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Report - - Llanbedr Hall - Ruthin, North Wales - February 22 | Leisure Sites | 28DaysLater.co.uk

Report - Llanbedr Hall - Ruthin, North Wales - February 22


MK83

28DL Full Member
28DL Full Member
History - The earliest records we can find of the hall date back to around 1630 when it was owned by John Thelwall. It stayed in the Thelwall family until 1811 when it was sold to Rev. Roger Clough, he then sold it to Joseph Ablett in 1831. Joseph Ablett was a justice of the peace and high sheriff of Denbighshire. In 1842 he donated 20 acres of land for the establishemnt of the North Wales asylum also known as Denbigh asylum. Ablett died without children and the hall passed to his relatives the Jesse family. The hall was badly damaged by fire in 1865 and was largely rebuilt by the Jesse family. Upon the death of John Halifax Jesse in 1911 the estate was sold and the hall became a Tuberculosis sanatorium, the sanatorium was taken over by Hugh Morriston Davies in 1918 and achieved worldwide fame in the treatment thoracic diseases, it eventually closed in 1953. The Hall then seems to have been empty for a number of years before being bought by an entrepreneur from Liverpool who turned it into a hotel restaurant and apartments. We can't find any records of when the hotel closed but judging by the decor it has been closed for quite a few years. The current owner has permission to demolish the hall and plans to build houses but it looks like he has struggled to get planning permission for the houses due to complaints from local residents. There is also the ruins of a medieval chapel called St Peters in the grounds of the hall which appears to have served as the local church for the area until the Jesse family commissioned a new church in the village. From what we can find online the chapel seems to date back to around the mid 1300's in its earliest form.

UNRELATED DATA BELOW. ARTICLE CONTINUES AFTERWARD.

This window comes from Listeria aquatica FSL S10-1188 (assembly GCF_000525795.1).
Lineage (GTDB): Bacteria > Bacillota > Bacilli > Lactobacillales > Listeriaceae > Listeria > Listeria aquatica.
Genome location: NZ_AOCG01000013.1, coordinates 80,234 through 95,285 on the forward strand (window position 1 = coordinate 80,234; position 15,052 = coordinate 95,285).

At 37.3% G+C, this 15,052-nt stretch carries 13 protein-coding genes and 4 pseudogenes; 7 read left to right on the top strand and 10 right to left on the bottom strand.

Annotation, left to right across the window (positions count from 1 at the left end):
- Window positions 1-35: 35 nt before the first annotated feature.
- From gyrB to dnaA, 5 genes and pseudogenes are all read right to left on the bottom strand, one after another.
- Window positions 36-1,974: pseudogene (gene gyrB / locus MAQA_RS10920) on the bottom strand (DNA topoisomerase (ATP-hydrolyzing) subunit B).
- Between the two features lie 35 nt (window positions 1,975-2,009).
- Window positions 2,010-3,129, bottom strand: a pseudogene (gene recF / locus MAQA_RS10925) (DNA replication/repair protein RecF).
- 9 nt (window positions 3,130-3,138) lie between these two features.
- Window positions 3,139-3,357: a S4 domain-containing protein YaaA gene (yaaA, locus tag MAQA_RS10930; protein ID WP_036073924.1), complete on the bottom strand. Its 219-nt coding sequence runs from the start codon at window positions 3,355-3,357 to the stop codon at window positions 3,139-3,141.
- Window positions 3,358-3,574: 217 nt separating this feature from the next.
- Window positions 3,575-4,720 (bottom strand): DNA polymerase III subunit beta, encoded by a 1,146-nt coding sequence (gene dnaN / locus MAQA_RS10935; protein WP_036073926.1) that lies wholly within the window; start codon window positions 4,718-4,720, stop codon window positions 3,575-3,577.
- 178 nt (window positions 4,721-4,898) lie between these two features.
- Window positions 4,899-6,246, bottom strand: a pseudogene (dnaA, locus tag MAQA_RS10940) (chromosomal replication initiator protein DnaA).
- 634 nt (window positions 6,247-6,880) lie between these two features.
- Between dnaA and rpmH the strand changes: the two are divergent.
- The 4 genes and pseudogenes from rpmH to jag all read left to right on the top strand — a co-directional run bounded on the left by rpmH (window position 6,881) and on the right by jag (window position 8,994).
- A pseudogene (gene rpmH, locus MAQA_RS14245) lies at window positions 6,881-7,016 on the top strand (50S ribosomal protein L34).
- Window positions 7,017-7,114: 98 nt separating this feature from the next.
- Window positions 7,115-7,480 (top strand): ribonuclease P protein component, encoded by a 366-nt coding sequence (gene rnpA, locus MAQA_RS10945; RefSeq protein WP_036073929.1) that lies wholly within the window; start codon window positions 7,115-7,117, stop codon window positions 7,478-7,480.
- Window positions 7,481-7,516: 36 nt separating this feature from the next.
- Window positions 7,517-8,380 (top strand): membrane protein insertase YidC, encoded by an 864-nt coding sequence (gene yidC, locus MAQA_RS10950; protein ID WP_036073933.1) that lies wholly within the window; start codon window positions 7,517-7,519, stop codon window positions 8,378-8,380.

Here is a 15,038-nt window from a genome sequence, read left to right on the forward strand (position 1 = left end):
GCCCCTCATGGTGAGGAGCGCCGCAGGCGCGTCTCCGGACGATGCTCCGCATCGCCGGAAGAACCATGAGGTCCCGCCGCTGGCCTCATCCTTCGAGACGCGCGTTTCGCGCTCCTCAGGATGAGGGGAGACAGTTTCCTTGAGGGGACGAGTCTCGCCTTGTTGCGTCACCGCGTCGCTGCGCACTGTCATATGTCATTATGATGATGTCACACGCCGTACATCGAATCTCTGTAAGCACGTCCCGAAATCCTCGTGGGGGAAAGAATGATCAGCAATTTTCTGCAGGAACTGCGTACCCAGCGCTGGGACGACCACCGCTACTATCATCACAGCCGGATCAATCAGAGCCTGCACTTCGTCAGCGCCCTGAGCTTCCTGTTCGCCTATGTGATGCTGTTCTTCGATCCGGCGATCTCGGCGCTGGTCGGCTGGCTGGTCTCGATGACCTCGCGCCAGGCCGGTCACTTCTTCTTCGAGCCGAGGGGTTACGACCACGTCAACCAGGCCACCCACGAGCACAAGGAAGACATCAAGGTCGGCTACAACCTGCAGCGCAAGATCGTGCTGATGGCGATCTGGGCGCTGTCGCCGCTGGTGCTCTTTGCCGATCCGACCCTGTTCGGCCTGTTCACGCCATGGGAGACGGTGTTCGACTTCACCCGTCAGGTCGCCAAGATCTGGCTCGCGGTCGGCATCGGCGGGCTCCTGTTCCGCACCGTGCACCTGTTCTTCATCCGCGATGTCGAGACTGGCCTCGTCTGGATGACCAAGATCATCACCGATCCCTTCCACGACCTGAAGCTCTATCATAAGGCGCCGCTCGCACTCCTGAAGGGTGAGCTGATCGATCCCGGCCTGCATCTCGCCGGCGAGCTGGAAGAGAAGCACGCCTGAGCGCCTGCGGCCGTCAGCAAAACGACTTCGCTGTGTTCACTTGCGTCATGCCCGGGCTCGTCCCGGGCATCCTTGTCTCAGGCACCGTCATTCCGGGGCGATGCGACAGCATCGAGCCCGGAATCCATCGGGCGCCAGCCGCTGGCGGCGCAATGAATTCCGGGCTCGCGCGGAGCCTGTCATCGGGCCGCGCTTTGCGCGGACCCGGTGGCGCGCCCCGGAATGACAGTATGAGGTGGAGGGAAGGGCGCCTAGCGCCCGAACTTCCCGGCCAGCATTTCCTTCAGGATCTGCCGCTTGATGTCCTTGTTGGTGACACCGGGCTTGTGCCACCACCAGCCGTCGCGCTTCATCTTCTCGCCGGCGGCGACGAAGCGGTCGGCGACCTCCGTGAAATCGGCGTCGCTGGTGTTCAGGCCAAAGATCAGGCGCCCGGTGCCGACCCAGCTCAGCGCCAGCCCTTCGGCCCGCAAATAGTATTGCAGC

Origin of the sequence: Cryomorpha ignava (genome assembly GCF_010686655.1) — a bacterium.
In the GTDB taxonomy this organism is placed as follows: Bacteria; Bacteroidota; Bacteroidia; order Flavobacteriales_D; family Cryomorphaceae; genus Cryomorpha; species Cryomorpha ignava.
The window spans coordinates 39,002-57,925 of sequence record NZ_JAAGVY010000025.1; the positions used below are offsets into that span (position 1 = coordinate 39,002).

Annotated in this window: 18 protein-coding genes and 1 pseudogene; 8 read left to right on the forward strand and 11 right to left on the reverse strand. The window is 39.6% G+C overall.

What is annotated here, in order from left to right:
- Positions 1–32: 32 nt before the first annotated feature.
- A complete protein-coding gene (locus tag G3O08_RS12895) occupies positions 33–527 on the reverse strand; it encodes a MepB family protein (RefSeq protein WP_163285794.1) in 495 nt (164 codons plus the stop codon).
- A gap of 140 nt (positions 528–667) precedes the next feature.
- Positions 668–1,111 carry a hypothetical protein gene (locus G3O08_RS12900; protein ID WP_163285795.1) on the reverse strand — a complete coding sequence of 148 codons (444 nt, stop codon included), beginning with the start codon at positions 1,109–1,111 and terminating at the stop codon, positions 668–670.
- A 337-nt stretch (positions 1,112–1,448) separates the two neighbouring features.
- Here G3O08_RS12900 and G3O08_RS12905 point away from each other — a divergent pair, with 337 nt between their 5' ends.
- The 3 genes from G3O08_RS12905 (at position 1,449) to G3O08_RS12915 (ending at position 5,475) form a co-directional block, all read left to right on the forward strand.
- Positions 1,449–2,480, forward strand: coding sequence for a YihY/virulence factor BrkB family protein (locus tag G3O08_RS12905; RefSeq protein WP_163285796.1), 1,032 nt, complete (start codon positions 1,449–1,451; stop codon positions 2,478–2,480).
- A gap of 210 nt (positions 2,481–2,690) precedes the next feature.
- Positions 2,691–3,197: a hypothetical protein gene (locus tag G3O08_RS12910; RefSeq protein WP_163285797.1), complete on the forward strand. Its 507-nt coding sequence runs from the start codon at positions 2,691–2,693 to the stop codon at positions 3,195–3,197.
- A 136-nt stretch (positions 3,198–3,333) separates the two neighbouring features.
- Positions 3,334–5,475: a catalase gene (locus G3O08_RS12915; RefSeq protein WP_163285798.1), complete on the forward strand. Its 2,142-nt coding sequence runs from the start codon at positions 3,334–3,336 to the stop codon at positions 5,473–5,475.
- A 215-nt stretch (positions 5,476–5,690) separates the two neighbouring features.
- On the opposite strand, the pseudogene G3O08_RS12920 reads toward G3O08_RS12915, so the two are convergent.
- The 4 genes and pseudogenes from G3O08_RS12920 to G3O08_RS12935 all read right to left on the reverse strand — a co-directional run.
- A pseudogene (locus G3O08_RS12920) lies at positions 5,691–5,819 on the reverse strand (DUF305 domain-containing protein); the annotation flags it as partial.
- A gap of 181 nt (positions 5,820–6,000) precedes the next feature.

Explore - The hall is on private land and is very overlooked by houses, it looks like the houses used to be part of the estate, possibly stables etc. The access is pretty straightforward. It's been stripped out quite a bit but the architecture is cool and there's plenty of decay. It's in a sorry state and the floors are soaking and very sketchy in places. The chapel is very photogenic and is accessible to the public.

Sketch of the hall and gardens from 1744 prior to being re-built.
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The hall in 1936 when it was a Sanatorium.
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Unsure of the date of this but it shows the restaurant when the hall was a hotel.
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As it is now.
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The chapel.
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Thanks for looking.
 

Mikeymutt

28DL Regular User
Regular User
That's a lovely old hall mate with some really nice decay in it.
 

Calamity Jane

i see beauty in the unloved, places & things
Regular User
Some nice features around. Those tiles are in great condition. Surprised to see curtains still hanging, usually get ripped down, always wondered why lol. love photos :thumb
 

MK83

28DL Full Member
28DL Full Member
Some nice features around. Those tiles are in great condition. Surprised to see curtains still hanging, usually get ripped down, always wondered why lol. love photos :thumb
Thanks, It's surprisingly un-vandalised. Most of the damage is natural decay by the looks of it.
 

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